Tuesday, August 7, 2012
Ordinary Heroes fundraiser started in downtown Waukesha in response to Aurora, CO, shooting.
One tragedy after another has lead a group of Waukesha college students to change fundraising plans. Originally, the Ordinary Heroes fundraiser began in downtown Waukesha in response to the tragic shooting at a movie theater in Aurora, CO. Now the college students in charge of the fundraiser have announced that they are now looking to help out after the Sikh temple shooting Sunday in Oak Creek. “After raising over $1,000, we are officially shifting gears to help out those affected by the Oak Creek shooting,” states the Ordinary Heroes Facebook page. The Ordinary Heroes fundraiser is scheduled to occur in downtown Waukesha in conjunction with Freeman Friday Night Live at 6:30 p.m. Friday.
Monday, August 6, 2012
One day after the attack at the Sikh Temple of Wisconsin in Oak Creek, people are looking for ways to support and assist the victims and the congregation. Vigils are being scheduled, donations are being scheduled, and there is a broad call for education
People are coming together to support victims of a mass shooting Sunday at the Sikh Temple of Wisconsin in Oak Creek, through prayer and donations. The shooting took the lives of six members of the Sikh temple and wounded at least three others, including an Oak Creek officer. The Sikh community, through the City of Oak Creek, released this statement on Facebook: A message from the Oak Creek Sikh Community to everyone who has graciously offered their gift of time, talets and contributions. A joint funeral for the six temple shooting victims has been scheduled for Friday morning, at Oak Creek High School. The service is open to the public. If you are looking for other ways to get involved, here is how you can help: Vigils Vigils are being…
This is a list of everything you need to know about the Sikh Temple of Wisconsin shooting in Oak Creek, WI.
Seven people, including the gunman, died after a shooting rampage at the Sikh Temple of Wisconsin in Oak Creek Aug. 5, and new details are constantly pouring in. Patch is vigorously following all angles of the story. Check out our special section completely devoted to the shooting, featuring breaking details, video interviews and photos from Sunday at the temple. For instant updates follow Oak Creek Patch on Facebook and Twitter. Meanwhile, here is a list of everything to know about the Sikh Temple shooting. Click the larger headline to read each story. One week after violence at the Sikh Temple, the Oak Creek mayor calls on residents to celebrate the diversity of the city. Members gathered at the Oak Creek temple one week following a …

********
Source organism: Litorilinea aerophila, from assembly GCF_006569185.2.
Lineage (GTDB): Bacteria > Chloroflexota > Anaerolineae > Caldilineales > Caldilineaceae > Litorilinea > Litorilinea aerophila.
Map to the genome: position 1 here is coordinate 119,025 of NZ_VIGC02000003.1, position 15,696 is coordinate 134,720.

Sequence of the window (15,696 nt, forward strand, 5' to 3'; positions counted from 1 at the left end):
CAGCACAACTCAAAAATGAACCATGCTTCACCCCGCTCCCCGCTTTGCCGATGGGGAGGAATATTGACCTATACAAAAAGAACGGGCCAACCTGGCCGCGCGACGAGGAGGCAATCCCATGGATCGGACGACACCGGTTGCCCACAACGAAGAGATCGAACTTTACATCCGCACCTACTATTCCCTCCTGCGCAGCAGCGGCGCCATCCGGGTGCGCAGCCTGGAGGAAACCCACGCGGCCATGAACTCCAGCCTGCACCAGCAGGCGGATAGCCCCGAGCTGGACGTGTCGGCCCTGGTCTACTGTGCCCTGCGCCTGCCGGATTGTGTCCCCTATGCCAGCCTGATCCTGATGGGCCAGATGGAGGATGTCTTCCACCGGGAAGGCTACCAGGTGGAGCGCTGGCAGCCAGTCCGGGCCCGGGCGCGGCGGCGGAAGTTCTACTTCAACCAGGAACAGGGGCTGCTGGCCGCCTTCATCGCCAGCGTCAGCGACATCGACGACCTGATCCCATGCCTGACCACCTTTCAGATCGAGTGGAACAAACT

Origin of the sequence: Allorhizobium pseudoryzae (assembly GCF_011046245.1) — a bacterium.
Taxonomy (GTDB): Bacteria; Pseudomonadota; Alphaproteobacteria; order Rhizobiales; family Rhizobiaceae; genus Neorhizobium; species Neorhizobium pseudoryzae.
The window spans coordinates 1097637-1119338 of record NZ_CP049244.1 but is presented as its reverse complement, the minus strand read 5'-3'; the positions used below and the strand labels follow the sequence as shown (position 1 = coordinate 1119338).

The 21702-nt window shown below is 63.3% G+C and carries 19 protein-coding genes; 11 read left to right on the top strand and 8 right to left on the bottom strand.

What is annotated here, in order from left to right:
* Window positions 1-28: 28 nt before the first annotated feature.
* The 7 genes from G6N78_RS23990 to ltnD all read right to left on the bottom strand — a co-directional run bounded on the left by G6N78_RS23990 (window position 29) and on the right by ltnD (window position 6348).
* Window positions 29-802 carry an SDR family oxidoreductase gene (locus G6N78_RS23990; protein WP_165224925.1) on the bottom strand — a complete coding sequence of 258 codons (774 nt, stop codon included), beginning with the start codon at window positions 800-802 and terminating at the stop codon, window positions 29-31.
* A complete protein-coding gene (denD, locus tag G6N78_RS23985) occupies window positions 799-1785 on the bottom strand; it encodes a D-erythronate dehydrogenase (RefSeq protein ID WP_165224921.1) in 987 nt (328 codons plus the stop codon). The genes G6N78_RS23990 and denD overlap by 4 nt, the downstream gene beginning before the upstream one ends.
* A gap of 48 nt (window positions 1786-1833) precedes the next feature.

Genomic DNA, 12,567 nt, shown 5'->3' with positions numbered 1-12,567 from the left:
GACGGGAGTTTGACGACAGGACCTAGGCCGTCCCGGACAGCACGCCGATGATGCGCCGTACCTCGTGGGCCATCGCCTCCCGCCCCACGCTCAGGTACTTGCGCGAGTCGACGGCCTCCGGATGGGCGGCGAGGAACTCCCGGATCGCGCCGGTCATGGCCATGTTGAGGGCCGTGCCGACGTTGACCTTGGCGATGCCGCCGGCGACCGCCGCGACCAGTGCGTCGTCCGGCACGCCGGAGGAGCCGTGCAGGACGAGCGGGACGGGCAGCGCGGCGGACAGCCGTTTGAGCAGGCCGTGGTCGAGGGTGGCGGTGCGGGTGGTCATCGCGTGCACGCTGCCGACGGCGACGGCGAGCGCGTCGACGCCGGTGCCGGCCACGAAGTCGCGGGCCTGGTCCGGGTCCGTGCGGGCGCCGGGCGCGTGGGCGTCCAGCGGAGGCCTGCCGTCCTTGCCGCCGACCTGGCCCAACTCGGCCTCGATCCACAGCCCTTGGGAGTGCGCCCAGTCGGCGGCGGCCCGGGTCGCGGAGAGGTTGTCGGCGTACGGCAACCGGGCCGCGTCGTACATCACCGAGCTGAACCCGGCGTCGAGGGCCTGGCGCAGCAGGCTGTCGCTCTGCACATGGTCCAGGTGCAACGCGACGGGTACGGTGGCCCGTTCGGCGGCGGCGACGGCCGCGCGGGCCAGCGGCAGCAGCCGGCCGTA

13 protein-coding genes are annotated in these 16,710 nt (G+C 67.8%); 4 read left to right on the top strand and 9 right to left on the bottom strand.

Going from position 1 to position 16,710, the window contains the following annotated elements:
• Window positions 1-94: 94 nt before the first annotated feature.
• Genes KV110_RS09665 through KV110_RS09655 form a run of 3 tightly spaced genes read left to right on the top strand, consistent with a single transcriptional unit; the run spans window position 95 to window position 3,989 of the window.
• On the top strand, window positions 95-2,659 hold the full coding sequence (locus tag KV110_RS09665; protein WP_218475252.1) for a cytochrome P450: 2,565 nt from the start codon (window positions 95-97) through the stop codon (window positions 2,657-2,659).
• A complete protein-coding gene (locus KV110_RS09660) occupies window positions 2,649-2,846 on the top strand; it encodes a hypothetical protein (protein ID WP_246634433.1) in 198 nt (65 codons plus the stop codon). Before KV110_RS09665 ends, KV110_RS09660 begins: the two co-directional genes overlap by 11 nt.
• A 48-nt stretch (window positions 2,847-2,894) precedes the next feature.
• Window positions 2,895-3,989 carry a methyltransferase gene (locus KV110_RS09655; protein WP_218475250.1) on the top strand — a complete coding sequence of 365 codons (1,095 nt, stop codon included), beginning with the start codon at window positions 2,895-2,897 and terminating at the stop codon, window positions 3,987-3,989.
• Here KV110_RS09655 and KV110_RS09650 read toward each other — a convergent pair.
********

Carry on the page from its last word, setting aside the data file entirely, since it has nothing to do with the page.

Sunday, August 5, 2012
Sikh Temple of Wisconsin members, along with police and city officials, comment on Sunday's shooting there, which is being deemed an act of domestic terrorism.
Check out this video with Patch's coverage of Sunday's Sikh Temple of Wisconsin shooting, where six were killed and three were injured. Many temple members were shocked and saddened by the incident, which is being classified as an act of domestic terrorism.
Nearly 100 members gathered outside the temple as word of the shooting spread across southeastern Wisconsin Sunday morning.
Since opening its doors nearly five years ago, the Sikh Temple of Wisconsin in Oak Creek has been a place where peaceful people came to worship, pray and express their religious feelings. On Sunday, it was the site of a senseless violence, and the nation’s second mass shooting in just more than two weeks. According to police, a gunman killed six people inside the temple and wounded dozens more, including an Oak Creek police officer, before being killed in a shootout Sunday morning. The incident, classifed by officials as "domestic terror," left temple members shocked and in disbelief. "This is disgraceful for the community and the whole world,” one member, who drives from Madison to Sikh services in Oak Creek each Sunday, told Patch. “It's…
In the face of a tragic Sunday shooting at a temple in Oak Creek, leaders and members of the community attempt to put the tragedy in perspective.
Leaders from Wisconsin and around the country are now trying to bring perspective to a horrific mass shooting Sunday that left seven dead at the Sikh Temple of Wisconsin in Oak Creek. At roughly 10:30 a.m,. a gunman opened fire in the temple, and police received an unintelligible call from inside the temple. An Oak Creek police officer who was first to the scene was shot multiple times by a gunman outside the temple, but is expected to survive. An officer shot the gunman and that person is presumed dead. The tragedy has led other state and national leaders to weigh in on the shooting in an effort to bring some perspective to an event that is so fresh in the minds of all involved. President Barack Obama released a statement Sunday that …
Seven people, including shooter, died Sunday morning at Oak Creek temple; veteran police officer among those injured.
Story updated at 7:50 a.m. Monday; includes name of gunman. At least seven people are confirmed dead and three others injured, following the Sunday morning shooting at the Sikh Temple of Wisconsin in Oak Creek. Police on Monday said one gunman was responsible for the act: Wade Michael Page, a 40-year-old Army veteran. The Milwaukee Journal Sentinel is reporting that Page was attached to the Fort Bragg base in North Carolina. He recently moved to a duplex in the 3700 block of E. Holmes Avenue in Cudahy, the newspaper reported. Three bodies were found outside the temple at 7512 S. Howell Ave. and four were inside the building. Among the deceased is the gunman, who apparently acted alone. The two officers who first arrived at the temple …